One can get a list of all one's DNF logs by going to:

 

"My Profile">Show all logs for "Caches">"Didn't Find It"

 

When I do that, I get 270 results, in some cases three or four for the same cache. On my way to 300 DNFs! :unsure:

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People just need to do what they are comfortable doing when it comes to logging. There is no one right answer for found it, did not find it or write note. We each have our own interpretation. Mine is to log a find if I found the cache and signed the log. Log a DNF if I searched for the cache and did not find it. Write a note if I have been to the cache before and found it, or if I did not actually search for the cache for some reason. Works for me and I don't worry much about how others log.

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What WRASTRO said, with a nuance that we'll log a DNF if we looked and couldn't find the cache and log a "Needs Maintenance" if we found the cache and it needs help. There's a bit of a trend around our parts for some caches to log "Needs Maintenance" when they don't find the cache, but I don't understand how they know maintenance is needed if they haven't seen the container or its contents.

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I sure wish we had a 'DNA' log ability. As in 'Did Not Attempt'.

 

I'd use it frequently. There's one cache I've visited so many times I've lost count. Last winter the snow was several feet deep and the GPS said 150 yards....DNA.

That's where I'll just log a "Note" for the cache, with a "Did not look" somewhere in there, with the reason involved. If it's a muggle problem at certain hours, I'll note that. If it's a blocked road, mountains of snow at the end of a parking lot -- whatever. In the latter case, it lets fellow cachers know not to bother unless they've got a front-loader ... or wait until the snow melts for a week or two.

What is there about the simple declarative sentence "I visited the cache and did not find it" that you don't understand? The posting of a note makes no logical sense to me. You either found it or you didn't find it. Those are the two mutually exclusive options that logically cover all cache visits, in my opinion. I am a logic designer so I may be being too literal, but a note saying "I didn't find it" boggles my mind.

 

I have posted a note for a DNF. Only because in the past I had found. There was question on rather the cache was still there or not. The owner didn't seem to notice or didn't have time to go and check. Since it was close to my house I went out and checked. It was gone so I posted a note with a DNF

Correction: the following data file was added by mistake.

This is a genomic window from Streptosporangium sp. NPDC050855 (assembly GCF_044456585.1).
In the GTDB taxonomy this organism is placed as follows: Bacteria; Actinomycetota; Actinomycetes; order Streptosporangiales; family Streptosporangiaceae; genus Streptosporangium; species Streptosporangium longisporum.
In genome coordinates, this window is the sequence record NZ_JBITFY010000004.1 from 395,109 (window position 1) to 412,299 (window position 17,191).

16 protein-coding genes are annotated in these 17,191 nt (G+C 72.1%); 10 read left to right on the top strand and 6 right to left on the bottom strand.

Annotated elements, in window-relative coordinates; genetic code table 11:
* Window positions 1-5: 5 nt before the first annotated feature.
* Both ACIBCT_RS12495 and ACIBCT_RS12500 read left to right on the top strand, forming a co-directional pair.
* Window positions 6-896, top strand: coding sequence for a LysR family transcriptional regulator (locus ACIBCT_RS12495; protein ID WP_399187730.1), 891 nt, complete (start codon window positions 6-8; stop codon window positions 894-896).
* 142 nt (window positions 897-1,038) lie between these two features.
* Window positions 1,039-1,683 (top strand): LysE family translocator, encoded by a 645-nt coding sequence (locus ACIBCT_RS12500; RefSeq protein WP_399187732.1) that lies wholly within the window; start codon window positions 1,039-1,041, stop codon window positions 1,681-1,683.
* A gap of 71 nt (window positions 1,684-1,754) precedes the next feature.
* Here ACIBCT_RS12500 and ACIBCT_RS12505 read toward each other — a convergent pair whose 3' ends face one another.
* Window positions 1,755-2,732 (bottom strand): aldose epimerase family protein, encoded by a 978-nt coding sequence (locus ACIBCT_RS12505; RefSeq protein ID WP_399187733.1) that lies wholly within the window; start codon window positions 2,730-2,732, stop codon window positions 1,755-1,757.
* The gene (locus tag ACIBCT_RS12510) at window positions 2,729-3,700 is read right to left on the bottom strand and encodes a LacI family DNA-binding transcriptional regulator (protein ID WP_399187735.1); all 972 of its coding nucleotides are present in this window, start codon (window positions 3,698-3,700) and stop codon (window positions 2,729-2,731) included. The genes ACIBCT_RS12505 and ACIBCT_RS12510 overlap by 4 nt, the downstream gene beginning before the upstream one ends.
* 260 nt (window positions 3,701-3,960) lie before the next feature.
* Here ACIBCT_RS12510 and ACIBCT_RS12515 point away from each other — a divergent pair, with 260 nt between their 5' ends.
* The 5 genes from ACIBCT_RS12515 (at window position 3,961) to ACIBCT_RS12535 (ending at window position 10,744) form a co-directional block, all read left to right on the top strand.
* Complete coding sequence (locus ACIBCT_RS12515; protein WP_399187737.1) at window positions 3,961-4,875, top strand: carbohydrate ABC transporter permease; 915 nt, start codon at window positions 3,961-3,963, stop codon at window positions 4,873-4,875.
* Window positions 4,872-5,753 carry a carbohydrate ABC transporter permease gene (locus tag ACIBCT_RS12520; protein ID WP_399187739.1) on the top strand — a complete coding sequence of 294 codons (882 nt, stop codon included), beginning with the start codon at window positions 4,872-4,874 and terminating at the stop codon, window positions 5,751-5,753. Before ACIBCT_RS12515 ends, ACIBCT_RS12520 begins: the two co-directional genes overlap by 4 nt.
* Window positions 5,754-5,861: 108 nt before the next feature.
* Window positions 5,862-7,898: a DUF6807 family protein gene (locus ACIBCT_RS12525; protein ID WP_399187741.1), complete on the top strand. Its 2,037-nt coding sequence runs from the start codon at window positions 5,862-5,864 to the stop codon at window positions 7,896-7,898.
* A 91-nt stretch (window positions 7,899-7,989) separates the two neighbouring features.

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I like the idea of adding a DNA category. It could either mean Did Not Attempt (which I would use often enough) or that you left some DNA at the scene of the search and never actually searched because you were too beat up to continue on to the search.

I wouldn't even mind seeing DNA as an attribute. You know for when you are likely to walk back from the cache looking like you just survived a fight with a feral kitten (like I look right now. Stupid blackberries!!).

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I like the idea of adding a DNA category. It could either mean Did Not Attempt (which I would use often enough) or that you left some DNA at the scene of the search and never actually searched because you were too beat up to continue on to the search.

I wouldn't even mind seeing DNA as an attribute. You know for when you are likely to walk back from the cache looking like you just survived a fight with a feral kitten (like I look right now. Stupid blackberries!!).

 

:unsure::blink::o

 

Isn't there a thread around here somewhere for worst caching wound stories...

 

That last DNA of mine when I fell...I'm sure I left some DNA on the ground. Impact was at highway speeds... ;)

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I sure wish we had a 'DNA' log ability. As in 'Did Not Attempt'.

I hope not. Then I'll have about 884,000 of these to log.

 

Anyway, while I'm disappointed not more people log DNFs (so we can have a better gauge of how much interest a cache is generating), it does give me more chances to log a FTDNF.

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I will say that it is my perception that more and more people in my area are not logging their DNFs, though. How do I know this? Well, in part, because of logs that say things like, "Finally! After five visits, we finally managed to find this evil cache!!". So, out of curiousity, you check and you can't find a single DNF for them.

 

 

That said, I am going to bed, and that is NOT going to interfere with my sweet sleep.

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I have posted a note for a DNF. Only because in the past I had found. There was question on rather the cache was still there or not. The owner didn't seem to notice or didn't have time to go and check. Since it was close to my house I went out and checked. It was gone so I posted a note with a DNF

I'd usually post a NM for those I've found before, but can't find now and there's a very good chance it is missing. Just a suggestion.

Edited by Chrysalides
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The log page says Did Not Find, and we always say DNF here, but when you look at your logs on your profile, it says COULDN'T find. And the email notifications say couldn't find. So gc.com is giving mixed signals about what the log means.